Federal Crime

How The Military Handles Sex Crimes

June 22, 2022 by Madison Ferguson in Federal Crime  Special Report  
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Military Sex Crimes

Over the years, the military has struggled to curb the spread of sexual assault and harassment within its rank. This issue became apparent after specialist Vanessa Gillen was sexually assaulted and later killed.

Gillen’s kidnapping, murder, and dismantling in Fort Hood, Texas, infuriated the military community and called for further action against sexual harassment within the class. After Gillen’s death, investigations allegedly fell into the hands of her fellow soldiers, who allegedly committed suicide due to the closure of enforcement revealed that members of the unit had sexually harassed her before the assassination. Fort Hood had a commanding environment that tolerated sexual harassment and assault.

Thousands Assaulted Yearly

Despite efforts to improve support systems for victims, thousands of troops report being sexually assaulted yearly. The services received 6,290 such reports in fiscal 2020, up 1% from the previous year.

According to the Associated Press, Biden approved over two dozen recommendations by an Independent Review Committee (IRC) regarding sexual assault in the U.S. armed forces. Military superiors will not have the authority over prosecution decisions for sexual assault cases. Instead, the choice goes to a special victim’s prosecutor outside the military.

“These special victims require and deserve all critical decisions about their case to be made by a highly trained special victim prosecutor who is independent of the chain of command,” said the commission’s report. “A commander’s position within the unit leads to an inherent appearance of a conflict of interest.”

In addition, the IRC found that the military justice system is not equipped to properly respond to certain victim crimes, that “critical deficiencies” exist in the Department’s workforce to address the issue, and that “outdated social norms persist among service members,” and that “data on perpetration is lacking,” among other issues.
More than a dozen IRC endorsements paid attention to the military justice system, including a push to modify the Uniform Code of Military Justice so that legal decisions about prosecuting special victim crimes fall outside the chain of command.

As per the officials who spoke on anonymity before the formal announcement, other suggested changes include eliminating the military’s sexual assault response planners and victims’ supporters from the command base system.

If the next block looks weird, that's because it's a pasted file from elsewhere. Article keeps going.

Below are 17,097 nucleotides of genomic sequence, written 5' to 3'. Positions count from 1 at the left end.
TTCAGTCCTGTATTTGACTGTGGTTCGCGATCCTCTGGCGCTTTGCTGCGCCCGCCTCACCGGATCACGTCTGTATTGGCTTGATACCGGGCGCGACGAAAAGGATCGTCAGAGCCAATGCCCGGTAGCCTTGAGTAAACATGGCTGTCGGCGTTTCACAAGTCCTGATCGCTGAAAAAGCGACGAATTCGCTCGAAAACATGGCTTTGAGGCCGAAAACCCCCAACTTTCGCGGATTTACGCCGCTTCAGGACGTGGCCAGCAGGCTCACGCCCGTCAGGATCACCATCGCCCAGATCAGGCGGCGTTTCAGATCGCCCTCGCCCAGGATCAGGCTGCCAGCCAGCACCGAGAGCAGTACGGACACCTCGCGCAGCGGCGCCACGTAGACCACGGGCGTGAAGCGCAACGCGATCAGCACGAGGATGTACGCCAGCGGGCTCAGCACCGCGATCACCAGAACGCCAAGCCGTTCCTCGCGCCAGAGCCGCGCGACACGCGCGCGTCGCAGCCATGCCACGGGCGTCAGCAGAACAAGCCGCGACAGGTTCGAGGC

White House Response

President Biden discussed the commission’s findings with Defense Secretary Lloyd Austin and said he “fully supports” the report’s approach:

“I received the final recommendations and complete report of the Independent Review Commission on Sexual Assault and Sexual Harassment. I want to thank Lynn Rosenthal for her exceptional leadership of this commission and the talented experts who worked so diligently to support her. The work they produced was informed not only by their own significant experience but by that of so many members of our military, including sexual assault survivors. The result is a comprehensive assessment across four lines of effort — accountability, prevention, climate and culture, and victim care and support — that recommends creative and evidence-based options. It provides us real opportunities to finally end the scourge of sexual assault and sexual harassment in the military. In the coming days, I will present my recommendations to President Biden about the commission’s findings”. – Defense Secretary Lloyd Austin

Given the strong correlation between these types of crimes and the prevalence of sexual assault, the IRC recommended including other special victims’ crimes within this independent prosecution system, including domestic violence.

On the other hand, Lloyd Austin stated that the Department would require new resources and authorities to implement the IRC’s recommendations. Precedence will be given to those who can implement under existing authorities. He stated that additional resources, both in terms of personnel and funding, will be required. However, determining how much and where they are best applied may take some time.

Austin also agreed to a commission recommendation to include special language describing sexual harassment in the UCMJ.

Lloyd acknowledged that sex-related and domestic crimes would have to be made federal offenses by Congress. On the other hand, the services would be able to pursue them administratively via the non-judicial process (NJP). Under NJP, service members could face various penalties, including involuntary separation from service.

Deputy Defense Secretary Kathleen H. Hicks will be in charge of planning the next steps. Once a plan is developed and approved, it is overseen by the undersecretary of defense for personnel and readiness.

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